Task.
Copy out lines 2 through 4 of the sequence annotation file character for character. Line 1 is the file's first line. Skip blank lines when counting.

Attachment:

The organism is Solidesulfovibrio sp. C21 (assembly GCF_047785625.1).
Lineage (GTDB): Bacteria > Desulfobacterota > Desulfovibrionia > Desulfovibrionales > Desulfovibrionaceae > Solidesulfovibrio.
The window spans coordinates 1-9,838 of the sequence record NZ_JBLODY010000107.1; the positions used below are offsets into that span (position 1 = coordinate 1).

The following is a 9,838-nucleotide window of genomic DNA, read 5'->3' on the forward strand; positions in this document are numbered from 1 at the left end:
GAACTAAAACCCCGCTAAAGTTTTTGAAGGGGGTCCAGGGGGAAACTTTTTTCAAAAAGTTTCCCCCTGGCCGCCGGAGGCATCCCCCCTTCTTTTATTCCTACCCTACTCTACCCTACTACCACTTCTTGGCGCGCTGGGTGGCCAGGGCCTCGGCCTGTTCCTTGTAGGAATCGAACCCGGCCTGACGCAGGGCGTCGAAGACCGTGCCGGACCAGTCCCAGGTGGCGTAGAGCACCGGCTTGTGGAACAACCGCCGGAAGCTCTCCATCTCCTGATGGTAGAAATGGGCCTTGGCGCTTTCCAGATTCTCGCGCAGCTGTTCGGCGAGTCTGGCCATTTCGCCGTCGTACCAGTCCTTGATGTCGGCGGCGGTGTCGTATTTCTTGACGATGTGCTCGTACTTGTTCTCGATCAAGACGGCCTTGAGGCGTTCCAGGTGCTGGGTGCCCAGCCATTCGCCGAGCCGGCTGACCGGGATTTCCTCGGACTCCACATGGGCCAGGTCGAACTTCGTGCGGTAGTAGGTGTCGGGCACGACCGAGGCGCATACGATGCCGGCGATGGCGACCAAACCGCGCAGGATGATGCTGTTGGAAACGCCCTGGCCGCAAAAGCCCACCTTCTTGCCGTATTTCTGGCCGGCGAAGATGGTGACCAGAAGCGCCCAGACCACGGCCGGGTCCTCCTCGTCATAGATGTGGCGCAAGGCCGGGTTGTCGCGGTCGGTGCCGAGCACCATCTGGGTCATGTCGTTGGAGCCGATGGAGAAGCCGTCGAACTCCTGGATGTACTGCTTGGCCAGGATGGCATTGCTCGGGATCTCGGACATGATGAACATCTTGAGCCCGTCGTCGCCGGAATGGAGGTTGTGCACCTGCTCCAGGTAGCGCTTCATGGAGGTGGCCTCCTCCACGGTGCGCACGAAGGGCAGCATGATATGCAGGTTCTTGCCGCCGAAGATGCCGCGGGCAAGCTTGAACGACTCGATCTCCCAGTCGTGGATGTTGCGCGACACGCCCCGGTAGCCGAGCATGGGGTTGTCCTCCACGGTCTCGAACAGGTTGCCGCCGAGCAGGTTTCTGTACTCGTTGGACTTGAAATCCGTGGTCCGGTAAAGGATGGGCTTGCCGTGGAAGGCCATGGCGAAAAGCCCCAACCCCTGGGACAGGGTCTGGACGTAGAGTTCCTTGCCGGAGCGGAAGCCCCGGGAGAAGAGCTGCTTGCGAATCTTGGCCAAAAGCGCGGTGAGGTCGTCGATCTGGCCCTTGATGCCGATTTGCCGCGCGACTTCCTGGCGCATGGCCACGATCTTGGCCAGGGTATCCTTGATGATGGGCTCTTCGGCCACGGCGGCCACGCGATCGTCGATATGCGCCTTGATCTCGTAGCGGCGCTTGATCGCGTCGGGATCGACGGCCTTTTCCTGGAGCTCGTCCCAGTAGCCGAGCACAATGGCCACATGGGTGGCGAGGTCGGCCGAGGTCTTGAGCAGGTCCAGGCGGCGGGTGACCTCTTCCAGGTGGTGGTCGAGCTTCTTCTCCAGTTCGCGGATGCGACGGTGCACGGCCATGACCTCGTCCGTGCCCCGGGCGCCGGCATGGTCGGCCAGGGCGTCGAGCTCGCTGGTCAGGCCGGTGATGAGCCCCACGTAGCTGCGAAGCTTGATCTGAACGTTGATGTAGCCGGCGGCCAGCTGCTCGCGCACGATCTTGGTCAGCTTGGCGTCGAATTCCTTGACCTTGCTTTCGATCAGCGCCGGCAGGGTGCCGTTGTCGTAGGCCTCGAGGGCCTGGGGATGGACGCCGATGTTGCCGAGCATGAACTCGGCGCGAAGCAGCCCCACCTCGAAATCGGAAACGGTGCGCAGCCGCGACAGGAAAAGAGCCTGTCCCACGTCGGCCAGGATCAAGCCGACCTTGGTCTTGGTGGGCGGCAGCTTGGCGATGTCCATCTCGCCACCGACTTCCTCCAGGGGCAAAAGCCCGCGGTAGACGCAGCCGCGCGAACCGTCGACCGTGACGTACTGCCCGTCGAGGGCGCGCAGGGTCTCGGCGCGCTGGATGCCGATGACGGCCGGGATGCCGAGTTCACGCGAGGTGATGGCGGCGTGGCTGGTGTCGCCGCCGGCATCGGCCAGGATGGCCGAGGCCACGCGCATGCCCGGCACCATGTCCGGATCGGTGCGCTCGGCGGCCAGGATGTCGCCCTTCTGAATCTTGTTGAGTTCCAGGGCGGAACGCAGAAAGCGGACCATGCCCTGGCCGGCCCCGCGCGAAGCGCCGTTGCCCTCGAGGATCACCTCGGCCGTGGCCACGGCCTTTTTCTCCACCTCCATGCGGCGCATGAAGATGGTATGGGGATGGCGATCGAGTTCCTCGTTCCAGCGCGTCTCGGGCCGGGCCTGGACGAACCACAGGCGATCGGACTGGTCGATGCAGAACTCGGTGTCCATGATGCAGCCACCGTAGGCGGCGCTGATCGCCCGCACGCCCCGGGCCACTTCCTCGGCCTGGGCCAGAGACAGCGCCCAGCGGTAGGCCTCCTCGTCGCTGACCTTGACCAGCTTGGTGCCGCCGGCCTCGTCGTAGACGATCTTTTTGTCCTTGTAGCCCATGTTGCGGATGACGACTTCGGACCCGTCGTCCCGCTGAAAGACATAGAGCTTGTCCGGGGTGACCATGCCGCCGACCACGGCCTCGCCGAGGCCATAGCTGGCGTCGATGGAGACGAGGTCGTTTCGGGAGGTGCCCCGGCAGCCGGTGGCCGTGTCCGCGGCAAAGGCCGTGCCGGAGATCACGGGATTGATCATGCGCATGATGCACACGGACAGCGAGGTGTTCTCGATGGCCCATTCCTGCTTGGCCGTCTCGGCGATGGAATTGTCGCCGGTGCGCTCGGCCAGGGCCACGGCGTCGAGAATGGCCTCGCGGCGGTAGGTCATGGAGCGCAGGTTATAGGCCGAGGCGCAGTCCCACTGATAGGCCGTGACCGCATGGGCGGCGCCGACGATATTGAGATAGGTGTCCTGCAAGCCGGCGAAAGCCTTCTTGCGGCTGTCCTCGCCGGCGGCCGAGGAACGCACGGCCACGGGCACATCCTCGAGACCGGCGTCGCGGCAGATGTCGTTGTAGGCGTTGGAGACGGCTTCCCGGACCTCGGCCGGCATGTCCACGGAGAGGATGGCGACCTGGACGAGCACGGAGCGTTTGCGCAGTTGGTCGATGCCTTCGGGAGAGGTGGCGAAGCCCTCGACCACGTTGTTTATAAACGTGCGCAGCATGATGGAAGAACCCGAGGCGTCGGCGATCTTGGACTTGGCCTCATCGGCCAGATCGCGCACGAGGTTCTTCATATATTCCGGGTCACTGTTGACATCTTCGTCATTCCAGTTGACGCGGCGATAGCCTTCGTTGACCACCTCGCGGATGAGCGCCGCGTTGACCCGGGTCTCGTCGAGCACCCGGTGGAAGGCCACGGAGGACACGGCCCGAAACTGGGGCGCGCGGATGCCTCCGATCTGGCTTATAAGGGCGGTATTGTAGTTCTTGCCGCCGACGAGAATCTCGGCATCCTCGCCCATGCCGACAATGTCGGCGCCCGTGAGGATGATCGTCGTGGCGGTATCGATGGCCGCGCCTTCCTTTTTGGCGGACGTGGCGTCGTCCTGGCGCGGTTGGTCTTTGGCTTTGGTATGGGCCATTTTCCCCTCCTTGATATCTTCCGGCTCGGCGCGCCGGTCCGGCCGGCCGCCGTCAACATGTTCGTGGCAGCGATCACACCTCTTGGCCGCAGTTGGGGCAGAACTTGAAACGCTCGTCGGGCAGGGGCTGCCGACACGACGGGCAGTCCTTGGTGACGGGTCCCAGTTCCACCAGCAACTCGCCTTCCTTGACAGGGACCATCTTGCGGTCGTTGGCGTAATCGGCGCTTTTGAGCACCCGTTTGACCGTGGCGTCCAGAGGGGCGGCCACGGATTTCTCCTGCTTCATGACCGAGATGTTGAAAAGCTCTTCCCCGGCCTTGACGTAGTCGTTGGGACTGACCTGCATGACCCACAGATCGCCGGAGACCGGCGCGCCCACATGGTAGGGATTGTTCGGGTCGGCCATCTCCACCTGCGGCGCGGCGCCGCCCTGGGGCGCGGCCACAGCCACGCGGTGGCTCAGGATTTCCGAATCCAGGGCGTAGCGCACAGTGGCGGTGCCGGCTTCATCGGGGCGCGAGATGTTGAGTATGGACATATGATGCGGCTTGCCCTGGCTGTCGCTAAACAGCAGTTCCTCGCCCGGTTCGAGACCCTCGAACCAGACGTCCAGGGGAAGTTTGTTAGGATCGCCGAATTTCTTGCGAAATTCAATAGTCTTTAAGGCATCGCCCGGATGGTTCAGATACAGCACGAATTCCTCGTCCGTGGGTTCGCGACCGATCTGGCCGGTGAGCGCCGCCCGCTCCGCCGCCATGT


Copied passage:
Lineage (GTDB): Bacteria > Desulfobacterota > Desulfovibrionia > Desulfovibrionales > Desulfovibrionaceae > Solidesulfovibrio.
The window spans coordinates 1-9,838 of the sequence record NZ_JBLODY010000107.1; the positions used below are offsets into that span (position 1 = coordinate 1).

The following is a 9,838-nucleotide window of genomic DNA, read 5'->3' on the forward strand; positions in this document are numbered from 1 at the left end: